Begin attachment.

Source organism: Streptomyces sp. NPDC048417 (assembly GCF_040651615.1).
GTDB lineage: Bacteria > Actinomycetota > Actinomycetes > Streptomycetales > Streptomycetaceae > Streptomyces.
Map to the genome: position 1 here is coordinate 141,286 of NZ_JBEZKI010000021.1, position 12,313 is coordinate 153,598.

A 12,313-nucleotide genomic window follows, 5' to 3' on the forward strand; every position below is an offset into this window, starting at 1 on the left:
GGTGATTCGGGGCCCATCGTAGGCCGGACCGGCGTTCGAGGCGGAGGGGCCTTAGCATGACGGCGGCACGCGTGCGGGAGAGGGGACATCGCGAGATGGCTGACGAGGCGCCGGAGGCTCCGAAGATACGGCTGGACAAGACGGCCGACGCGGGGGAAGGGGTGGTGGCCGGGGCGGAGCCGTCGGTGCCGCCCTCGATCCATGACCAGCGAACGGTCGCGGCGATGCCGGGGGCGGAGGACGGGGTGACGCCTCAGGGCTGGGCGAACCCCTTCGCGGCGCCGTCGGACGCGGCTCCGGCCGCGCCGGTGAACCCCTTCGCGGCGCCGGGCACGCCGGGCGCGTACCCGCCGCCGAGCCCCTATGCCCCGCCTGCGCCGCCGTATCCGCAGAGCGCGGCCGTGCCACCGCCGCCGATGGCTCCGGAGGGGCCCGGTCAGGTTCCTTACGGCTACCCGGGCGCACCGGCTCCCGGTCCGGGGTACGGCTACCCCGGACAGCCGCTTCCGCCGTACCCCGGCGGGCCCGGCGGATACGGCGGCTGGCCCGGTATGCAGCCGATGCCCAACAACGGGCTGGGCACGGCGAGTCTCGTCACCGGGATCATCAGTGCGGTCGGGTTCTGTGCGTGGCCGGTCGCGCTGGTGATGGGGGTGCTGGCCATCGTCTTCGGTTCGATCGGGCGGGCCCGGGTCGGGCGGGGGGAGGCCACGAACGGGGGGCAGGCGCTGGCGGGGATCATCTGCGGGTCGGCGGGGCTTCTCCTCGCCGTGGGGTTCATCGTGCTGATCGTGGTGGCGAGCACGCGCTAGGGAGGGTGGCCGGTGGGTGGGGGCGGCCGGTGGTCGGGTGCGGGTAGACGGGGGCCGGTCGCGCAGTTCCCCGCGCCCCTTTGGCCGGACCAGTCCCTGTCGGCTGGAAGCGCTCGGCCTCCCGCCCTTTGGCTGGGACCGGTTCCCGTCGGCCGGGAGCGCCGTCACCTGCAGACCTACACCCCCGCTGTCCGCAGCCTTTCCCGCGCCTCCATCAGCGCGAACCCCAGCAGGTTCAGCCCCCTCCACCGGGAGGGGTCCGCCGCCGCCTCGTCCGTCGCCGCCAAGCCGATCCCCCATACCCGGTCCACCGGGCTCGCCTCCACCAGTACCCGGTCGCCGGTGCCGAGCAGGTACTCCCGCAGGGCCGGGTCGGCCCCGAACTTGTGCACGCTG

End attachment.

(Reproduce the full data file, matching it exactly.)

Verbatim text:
Source organism: Streptomyces sp. NPDC048417 (assembly GCF_040651615.1).
GTDB lineage: Bacteria > Actinomycetota > Actinomycetes > Streptomycetales > Streptomycetaceae > Streptomyces.
Map to the genome: position 1 here is coordinate 141,286 of NZ_JBEZKI010000021.1, position 12,313 is coordinate 153,598.

A 12,313-nucleotide genomic window follows, 5' to 3' on the forward strand; every position below is an offset into this window, starting at 1 on the left:
GGTGATTCGGGGCCCATCGTAGGCCGGACCGGCGTTCGAGGCGGAGGGGCCTTAGCATGACGGCGGCACGCGTGCGGGAGAGGGGACATCGCGAGATGGCTGACGAGGCGCCGGAGGCTCCGAAGATACGGCTGGACAAGACGGCCGACGCGGGGGAAGGGGTGGTGGCCGGGGCGGAGCCGTCGGTGCCGCCCTCGATCCATGACCAGCGAACGGTCGCGGCGATGCCGGGGGCGGAGGACGGGGTGACGCCTCAGGGCTGGGCGAACCCCTTCGCGGCGCCGTCGGACGCGGCTCCGGCCGCGCCGGTGAACCCCTTCGCGGCGCCGGGCACGCCGGGCGCGTACCCGCCGCCGAGCCCCTATGCCCCGCCTGCGCCGCCGTATCCGCAGAGCGCGGCCGTGCCACCGCCGCCGATGGCTCCGGAGGGGCCCGGTCAGGTTCCTTACGGCTACCCGGGCGCACCGGCTCCCGGTCCGGGGTACGGCTACCCCGGACAGCCGCTTCCGCCGTACCCCGGCGGGCCCGGCGGATACGGCGGCTGGCCCGGTATGCAGCCGATGCCCAACAACGGGCTGGGCACGGCGAGTCTCGTCACCGGGATCATCAGTGCGGTCGGGTTCTGTGCGTGGCCGGTCGCGCTGGTGATGGGGGTGCTGGCCATCGTCTTCGGTTCGATCGGGCGGGCCCGGGTCGGGCGGGGGGAGGCCACGAACGGGGGGCAGGCGCTGGCGGGGATCATCTGCGGGTCGGCGGGGCTTCTCCTCGCCGTGGGGTTCATCGTGCTGATCGTGGTGGCGAGCACGCGCTAGGGAGGGTGGCCGGTGGGTGGGGGCGGCCGGTGGTCGGGTGCGGGTAGACGGGGGCCGGTCGCGCAGTTCCCCGCGCCCCTTTGGCCGGACCAGTCCCTGTCGGCTGGAAGCGCTCGGCCTCCCGCCCTTTGGCTGGGACCGGTTCCCGTCGGCCGGGAGCGCCGTCACCTGCAGACCTACACCCCCGCTGTCCGCAGCCTTTCCCGCGCCTCCATCAGCGCGAACCCCAGCAGGTTCAGCCCCCTCCACCGGGAGGGGTCCGCCGCCGCCTCGTCCGTCGCCGCCAAGCCGATCCCCCATACCCGGTCCACCGGGCTCGCCTCCACCAGTACCCGGTCGCCGGTGCCGAGCAGGTACTCCCGCAGGGCCGGGTCGGCCCCGAACTTGTGCACGCTG